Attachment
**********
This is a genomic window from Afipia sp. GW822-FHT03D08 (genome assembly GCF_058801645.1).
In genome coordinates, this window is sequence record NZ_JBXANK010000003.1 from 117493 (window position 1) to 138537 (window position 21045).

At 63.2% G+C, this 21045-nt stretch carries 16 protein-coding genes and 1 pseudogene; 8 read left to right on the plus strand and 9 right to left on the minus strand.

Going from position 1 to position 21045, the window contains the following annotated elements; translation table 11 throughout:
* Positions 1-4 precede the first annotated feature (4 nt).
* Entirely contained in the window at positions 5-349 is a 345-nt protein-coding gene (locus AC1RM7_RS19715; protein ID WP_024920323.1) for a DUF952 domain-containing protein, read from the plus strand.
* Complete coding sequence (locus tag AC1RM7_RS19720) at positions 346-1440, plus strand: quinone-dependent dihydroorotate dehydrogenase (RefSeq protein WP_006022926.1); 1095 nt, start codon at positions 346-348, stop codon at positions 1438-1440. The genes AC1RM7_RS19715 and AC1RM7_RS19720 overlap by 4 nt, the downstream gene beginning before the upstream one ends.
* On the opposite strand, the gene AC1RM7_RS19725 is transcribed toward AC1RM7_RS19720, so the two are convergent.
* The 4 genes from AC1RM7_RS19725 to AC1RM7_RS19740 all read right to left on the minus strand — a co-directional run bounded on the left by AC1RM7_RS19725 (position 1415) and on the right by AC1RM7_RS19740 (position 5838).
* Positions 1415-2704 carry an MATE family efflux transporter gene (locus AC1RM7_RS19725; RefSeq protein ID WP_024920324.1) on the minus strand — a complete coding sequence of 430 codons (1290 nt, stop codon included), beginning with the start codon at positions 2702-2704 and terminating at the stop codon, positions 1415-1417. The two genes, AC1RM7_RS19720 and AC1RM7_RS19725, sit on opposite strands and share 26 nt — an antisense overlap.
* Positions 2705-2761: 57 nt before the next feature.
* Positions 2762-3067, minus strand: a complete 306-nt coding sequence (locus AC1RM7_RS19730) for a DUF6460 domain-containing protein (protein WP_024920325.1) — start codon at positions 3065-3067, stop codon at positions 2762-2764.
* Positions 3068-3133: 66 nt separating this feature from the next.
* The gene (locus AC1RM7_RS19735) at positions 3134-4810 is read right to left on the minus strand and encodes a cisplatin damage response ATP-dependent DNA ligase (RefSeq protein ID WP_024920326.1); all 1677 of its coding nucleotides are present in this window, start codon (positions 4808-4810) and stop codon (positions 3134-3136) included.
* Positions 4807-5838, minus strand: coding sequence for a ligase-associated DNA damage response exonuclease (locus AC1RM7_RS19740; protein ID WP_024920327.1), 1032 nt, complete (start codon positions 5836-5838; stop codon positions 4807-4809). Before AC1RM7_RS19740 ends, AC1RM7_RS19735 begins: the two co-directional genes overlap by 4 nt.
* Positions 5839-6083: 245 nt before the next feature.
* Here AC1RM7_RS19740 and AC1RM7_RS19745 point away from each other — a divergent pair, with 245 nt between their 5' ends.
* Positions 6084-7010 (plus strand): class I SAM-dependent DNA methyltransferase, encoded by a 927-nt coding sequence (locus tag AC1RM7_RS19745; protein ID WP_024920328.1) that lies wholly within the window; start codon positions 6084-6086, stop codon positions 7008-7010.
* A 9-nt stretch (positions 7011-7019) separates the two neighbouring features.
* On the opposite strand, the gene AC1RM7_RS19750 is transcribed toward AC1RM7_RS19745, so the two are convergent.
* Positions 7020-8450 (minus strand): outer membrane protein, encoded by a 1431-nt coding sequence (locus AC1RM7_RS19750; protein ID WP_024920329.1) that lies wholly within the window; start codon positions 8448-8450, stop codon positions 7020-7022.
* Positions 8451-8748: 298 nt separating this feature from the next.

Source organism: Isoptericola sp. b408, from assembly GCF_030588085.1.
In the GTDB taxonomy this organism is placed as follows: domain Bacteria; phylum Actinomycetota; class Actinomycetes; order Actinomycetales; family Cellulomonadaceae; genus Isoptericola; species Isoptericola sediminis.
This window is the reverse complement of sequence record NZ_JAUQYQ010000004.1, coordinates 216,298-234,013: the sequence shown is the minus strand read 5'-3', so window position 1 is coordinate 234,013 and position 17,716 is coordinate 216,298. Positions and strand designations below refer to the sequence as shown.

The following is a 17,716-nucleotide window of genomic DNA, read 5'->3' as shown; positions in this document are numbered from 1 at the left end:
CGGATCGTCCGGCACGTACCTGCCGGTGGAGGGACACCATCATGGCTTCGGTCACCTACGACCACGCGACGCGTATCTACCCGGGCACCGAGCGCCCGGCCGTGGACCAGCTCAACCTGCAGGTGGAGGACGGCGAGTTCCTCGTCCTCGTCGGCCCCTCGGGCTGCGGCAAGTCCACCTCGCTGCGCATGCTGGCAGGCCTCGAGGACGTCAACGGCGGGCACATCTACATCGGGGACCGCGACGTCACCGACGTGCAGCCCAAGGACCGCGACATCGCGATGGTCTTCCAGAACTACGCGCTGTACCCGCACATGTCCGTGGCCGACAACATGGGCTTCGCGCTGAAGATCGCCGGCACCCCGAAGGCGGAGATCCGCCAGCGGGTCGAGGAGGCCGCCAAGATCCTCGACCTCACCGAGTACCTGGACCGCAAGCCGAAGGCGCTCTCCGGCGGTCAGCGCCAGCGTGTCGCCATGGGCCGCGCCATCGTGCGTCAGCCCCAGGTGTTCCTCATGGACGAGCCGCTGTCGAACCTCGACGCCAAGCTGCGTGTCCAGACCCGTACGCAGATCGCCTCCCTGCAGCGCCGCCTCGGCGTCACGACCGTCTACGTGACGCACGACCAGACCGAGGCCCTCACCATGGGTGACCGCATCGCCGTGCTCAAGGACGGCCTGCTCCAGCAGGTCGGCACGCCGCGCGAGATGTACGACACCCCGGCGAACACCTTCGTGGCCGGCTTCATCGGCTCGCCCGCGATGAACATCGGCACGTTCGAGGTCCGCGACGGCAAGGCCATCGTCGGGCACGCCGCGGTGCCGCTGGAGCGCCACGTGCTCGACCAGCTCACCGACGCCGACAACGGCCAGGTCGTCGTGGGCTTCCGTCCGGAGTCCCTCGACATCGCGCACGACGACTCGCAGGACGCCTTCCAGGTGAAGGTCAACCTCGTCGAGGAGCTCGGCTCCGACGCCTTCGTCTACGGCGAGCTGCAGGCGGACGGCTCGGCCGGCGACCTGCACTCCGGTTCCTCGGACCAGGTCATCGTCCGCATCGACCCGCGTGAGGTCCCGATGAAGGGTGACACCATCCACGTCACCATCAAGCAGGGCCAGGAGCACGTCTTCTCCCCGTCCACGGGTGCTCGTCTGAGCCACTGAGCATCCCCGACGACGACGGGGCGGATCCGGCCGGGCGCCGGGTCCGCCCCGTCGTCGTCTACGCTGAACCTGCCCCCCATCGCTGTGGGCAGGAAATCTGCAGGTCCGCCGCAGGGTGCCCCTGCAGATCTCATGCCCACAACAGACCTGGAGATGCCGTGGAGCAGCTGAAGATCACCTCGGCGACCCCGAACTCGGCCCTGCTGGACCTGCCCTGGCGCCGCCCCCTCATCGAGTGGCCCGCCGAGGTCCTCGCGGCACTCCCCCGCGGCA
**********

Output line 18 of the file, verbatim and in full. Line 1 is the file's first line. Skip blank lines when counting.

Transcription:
* Positions 6084-7010 (plus strand): class I SAM-dependent DNA methyltransferase, encoded by a 927-nt coding sequence (locus tag AC1RM7_RS19745; protein ID WP_024920328.1) that lies wholly within the window; start codon positions 6084-6086, stop codon positions 7008-7010.